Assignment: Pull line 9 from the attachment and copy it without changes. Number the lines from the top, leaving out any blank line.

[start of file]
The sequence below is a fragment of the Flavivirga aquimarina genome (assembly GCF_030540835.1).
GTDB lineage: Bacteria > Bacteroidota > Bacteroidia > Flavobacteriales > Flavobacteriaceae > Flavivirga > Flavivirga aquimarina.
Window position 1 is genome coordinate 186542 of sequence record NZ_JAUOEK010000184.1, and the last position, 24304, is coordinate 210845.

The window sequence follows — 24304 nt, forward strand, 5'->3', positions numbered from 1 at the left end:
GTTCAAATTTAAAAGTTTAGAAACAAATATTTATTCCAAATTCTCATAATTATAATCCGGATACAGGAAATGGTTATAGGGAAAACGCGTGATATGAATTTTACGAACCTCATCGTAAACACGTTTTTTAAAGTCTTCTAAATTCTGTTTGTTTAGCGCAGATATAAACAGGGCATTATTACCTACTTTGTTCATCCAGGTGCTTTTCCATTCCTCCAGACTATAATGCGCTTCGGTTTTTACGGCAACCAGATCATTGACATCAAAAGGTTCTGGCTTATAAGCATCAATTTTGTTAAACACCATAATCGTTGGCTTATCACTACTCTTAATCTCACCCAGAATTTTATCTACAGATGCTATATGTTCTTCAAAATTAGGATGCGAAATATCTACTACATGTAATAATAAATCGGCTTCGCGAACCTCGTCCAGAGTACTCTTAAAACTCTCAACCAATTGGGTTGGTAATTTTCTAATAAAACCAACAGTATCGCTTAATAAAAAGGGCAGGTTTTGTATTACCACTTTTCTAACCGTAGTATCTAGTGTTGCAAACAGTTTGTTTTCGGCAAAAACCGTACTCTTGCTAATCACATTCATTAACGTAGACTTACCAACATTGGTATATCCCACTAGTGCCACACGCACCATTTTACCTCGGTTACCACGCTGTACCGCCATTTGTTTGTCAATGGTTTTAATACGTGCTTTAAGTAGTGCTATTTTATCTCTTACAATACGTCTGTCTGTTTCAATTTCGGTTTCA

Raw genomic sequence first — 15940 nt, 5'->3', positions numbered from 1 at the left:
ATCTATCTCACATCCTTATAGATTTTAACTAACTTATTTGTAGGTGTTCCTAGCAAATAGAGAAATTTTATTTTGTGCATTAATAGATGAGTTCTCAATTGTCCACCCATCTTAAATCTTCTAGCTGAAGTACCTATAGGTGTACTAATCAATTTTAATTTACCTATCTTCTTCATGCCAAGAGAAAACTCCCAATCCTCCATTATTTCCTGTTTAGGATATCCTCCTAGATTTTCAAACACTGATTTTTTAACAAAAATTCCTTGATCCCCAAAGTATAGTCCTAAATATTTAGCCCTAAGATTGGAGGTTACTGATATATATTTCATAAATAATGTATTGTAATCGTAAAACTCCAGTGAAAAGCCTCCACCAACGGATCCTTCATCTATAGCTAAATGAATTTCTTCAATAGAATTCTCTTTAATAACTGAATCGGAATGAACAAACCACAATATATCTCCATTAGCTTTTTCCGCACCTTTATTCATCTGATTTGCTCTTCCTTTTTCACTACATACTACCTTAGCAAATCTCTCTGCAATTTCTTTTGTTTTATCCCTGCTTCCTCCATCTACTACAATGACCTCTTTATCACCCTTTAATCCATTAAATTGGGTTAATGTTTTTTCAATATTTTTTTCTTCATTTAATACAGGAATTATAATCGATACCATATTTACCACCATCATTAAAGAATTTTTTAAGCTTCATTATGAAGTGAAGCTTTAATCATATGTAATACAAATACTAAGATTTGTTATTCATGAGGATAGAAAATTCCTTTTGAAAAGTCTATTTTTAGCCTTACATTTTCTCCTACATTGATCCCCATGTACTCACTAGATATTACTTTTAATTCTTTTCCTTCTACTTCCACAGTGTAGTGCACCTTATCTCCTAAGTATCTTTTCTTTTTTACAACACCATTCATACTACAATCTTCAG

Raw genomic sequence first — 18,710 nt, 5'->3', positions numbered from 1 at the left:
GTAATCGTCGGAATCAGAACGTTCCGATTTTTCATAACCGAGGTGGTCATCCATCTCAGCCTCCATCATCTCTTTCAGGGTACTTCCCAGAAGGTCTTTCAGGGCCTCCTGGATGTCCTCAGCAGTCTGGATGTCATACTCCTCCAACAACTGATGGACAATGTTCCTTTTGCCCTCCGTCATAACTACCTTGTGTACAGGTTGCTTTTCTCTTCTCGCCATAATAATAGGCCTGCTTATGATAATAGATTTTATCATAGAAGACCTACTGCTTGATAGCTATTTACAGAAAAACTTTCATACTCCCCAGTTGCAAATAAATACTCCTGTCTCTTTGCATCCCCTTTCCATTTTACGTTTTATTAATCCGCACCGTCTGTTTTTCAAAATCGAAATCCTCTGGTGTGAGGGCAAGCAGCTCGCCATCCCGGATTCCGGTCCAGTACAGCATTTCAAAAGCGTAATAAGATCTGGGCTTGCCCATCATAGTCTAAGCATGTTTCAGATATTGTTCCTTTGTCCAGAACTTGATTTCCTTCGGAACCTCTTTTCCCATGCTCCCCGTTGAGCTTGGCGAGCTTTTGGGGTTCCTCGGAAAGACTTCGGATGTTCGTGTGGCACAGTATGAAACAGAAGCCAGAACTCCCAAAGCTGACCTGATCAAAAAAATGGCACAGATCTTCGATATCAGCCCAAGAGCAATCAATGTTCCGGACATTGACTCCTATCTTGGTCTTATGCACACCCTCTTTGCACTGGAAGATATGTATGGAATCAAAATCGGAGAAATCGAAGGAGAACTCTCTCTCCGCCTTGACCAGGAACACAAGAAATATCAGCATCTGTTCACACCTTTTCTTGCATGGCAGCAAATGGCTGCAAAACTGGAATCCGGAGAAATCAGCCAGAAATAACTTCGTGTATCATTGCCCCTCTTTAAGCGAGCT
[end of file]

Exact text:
GTAATCGTCGGAATCAGAACGTTCCGATTTTTCATAACCGAGGTGGTCATCCATCTCAGCCTCCATCATCTCTTTCAGGGTACTTCCCAGAAGGTCTTTCAGGGCCTCCTGGATGTCCTCAGCAGTCTGGATGTCATACTCCTCCAACAACTGATGGACAATGTTCCTTTTGCCCTCCGTCATAACTACCTTGTGTACAGGTTGCTTTTCTCTTCTCGCCATAATAATAGGCCTGCTTATGATAATAGATTTTATCATAGAAGACCTACTGCTTGATAGCTATTTACAGAAAAACTTTCATACTCCCCAGTTGCAAATAAATACTCCTGTCTCTTTGCATCCCCTTTCCATTTTACGTTTTATTAATCCGCACCGTCTGTTTTTCAAAATCGAAATCCTCTGGTGTGAGGGCAAGCAGCTCGCCATCCCGGATTCCGGTCCAGTACAGCATTTCAAAAGCGTAATAAGATCTGGGCTTGCCCATCATAGTCTAAGCATGTTTCAGATATTGTTCCTTTGTCCAGAACTTGATTTCCTTCGGAACCTCTTTTCCCATGCTCCCCGTTGAGCTTGGCGAGCTTTTGGGGTTCCTCGGAAAGACTTCGGATGTTCGTGTGGCACAGTATGAAACAGAAGCCAGAACTCCCAAAGCTGACCTGATCAAAAAAATGGCACAGATCTTCGATATCAGCCCAAGAGCAATCAATGTTCCGGACATTGACTCCTATCTTGGTCTTATGCACACCCTCTTTGCACTGGAAGATATGTATGGAATCAAAATCGGAGAAATCGAAGGAGAACTCTCTCTCCGCCTTGACCAGGAACACAAGAAATATCAGCATCTGTTCACACCTTTTCTTGCATGGCAGCAAATGGCTGCAAAACTGGAATCCGGAGAAATCAGCCAGAAATAACTTCGTGTATCATTGCCCCTCTTTAAGCGAGCT